Génocidaires (French pronunciation: ​[ʒenɔsidɛʁ], 'those who commit genocide') are Rwandans who are guilty of genocide due to their involvement in the mass killings which were perpetrated in Rwanda during the 1994 Rwandan genocide, in which 800 000 Rwandans, primarily Tutsis and moderate Hutu, were murdered by the Interahamwe. In the aftermath of the genocide, Rwandans who organized and led the genocide were put on trial at the International Criminal Tribunal for Rwanda.[1] Those guilty of lesser crimes, such as participation, profiting through seizing Tutsi property, and the like, were put on trial in gacaca courts.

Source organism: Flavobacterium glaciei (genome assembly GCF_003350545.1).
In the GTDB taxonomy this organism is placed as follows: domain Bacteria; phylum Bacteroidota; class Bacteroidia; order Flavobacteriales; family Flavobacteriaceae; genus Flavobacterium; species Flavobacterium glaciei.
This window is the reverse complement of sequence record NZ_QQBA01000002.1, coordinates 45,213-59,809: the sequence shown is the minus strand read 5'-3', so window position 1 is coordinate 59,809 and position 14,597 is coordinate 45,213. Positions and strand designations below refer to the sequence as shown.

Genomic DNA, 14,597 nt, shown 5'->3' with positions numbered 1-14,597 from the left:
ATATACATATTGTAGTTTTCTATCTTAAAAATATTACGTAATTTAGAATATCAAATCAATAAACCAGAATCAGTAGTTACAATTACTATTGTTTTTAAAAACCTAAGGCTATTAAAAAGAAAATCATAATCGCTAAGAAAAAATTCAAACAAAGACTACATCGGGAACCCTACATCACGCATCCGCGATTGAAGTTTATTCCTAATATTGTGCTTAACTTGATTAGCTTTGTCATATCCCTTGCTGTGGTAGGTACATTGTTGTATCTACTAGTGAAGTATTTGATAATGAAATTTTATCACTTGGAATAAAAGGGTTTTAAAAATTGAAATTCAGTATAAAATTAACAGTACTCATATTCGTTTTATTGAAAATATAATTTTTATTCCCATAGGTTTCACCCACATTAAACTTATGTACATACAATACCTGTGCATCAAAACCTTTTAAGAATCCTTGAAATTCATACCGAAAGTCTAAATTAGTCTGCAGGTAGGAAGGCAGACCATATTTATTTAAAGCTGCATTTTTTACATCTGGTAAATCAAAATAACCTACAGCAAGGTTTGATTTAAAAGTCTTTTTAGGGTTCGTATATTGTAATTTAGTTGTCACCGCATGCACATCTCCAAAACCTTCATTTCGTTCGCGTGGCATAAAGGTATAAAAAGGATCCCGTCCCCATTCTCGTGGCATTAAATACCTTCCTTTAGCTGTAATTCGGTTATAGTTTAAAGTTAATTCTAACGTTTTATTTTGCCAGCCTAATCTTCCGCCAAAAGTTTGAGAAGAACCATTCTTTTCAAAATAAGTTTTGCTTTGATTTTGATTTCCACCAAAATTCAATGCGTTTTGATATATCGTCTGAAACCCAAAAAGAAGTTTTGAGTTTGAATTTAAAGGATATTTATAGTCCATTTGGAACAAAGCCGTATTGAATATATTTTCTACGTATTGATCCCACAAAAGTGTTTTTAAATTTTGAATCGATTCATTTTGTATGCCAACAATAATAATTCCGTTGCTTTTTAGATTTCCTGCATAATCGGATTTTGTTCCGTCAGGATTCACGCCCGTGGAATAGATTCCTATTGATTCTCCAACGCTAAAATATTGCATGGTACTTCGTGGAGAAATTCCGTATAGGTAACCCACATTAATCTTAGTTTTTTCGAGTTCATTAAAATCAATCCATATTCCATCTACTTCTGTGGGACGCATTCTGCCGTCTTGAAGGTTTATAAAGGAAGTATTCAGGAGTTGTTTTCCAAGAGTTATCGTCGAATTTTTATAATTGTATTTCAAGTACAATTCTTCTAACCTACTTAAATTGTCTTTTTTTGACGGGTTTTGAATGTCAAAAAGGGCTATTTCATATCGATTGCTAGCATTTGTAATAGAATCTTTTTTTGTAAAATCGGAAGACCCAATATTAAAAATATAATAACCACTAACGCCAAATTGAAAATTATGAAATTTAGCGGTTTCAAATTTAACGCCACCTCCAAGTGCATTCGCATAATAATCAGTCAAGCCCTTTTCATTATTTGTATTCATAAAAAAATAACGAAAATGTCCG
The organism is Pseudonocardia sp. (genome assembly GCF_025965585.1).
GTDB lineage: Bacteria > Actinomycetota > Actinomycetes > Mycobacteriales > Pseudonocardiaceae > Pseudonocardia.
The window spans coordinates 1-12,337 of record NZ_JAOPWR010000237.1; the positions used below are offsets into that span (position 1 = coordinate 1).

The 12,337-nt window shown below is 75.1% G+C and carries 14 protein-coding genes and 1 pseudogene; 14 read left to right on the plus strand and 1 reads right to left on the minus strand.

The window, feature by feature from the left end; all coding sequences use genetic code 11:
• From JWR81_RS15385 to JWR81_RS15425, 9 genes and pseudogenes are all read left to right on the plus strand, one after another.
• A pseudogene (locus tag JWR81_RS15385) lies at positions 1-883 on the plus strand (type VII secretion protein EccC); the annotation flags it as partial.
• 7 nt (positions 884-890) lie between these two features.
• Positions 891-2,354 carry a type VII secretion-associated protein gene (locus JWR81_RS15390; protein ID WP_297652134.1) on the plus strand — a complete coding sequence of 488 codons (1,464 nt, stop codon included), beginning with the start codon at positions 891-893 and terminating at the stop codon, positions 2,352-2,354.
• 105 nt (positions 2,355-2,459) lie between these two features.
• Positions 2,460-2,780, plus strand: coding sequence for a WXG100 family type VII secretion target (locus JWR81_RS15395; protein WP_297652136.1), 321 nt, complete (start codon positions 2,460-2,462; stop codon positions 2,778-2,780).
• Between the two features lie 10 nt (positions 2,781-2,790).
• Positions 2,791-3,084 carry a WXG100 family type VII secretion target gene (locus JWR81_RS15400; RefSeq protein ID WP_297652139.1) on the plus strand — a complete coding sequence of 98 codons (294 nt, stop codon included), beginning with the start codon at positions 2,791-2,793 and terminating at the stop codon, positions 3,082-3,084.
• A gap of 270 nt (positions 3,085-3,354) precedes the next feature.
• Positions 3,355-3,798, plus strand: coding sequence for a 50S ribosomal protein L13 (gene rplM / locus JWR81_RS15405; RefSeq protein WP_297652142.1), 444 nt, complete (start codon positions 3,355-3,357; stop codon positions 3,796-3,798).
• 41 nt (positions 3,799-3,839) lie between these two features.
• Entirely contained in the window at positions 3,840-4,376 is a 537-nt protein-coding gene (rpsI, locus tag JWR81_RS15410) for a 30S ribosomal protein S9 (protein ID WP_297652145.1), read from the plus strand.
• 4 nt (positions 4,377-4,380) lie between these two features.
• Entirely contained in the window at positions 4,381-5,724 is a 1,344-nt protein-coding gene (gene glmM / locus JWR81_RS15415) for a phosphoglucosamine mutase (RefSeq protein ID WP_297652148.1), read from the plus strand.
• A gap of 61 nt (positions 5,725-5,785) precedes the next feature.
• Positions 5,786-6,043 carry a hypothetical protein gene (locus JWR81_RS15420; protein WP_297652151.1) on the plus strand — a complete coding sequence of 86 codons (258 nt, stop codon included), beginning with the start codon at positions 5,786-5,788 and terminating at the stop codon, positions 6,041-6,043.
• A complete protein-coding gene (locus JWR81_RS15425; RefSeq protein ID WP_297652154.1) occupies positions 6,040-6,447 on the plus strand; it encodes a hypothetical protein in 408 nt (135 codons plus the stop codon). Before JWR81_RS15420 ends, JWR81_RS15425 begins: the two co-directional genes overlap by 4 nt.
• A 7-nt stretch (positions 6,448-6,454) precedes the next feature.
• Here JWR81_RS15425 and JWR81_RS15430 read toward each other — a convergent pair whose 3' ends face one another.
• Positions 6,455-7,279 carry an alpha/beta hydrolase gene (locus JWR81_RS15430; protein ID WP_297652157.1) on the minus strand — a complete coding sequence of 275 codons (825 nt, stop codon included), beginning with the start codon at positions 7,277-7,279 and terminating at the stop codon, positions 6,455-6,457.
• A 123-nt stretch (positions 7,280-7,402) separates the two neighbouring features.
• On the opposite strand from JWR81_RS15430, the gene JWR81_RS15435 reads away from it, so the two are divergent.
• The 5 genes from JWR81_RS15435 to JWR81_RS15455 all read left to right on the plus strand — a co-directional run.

More broadly, the term is also used in reference to any perpetrator of genocide. David Cesarani uses it in the context of the Holocaust.[2]

See alsoEdit


  1. ^ International Criminal Tribunal for Rwanda.
  2. ^ Eichmann: His Life and Crimes (London: Heinemann, 2004), p. 98, 357.


  • Jessee, Erin. "Beyond Perpetrators: Complex Political Actors Surrounding the 1994 Genocide in Rwanda". In Smeulers, Alette; Weerdesteijn, Maartje; Hola, Barbora (eds.). Perpetrators of International Crimes: Theories, Methods, and Evidence. Oxford University Press. ISBN 978-0-19-882999-7.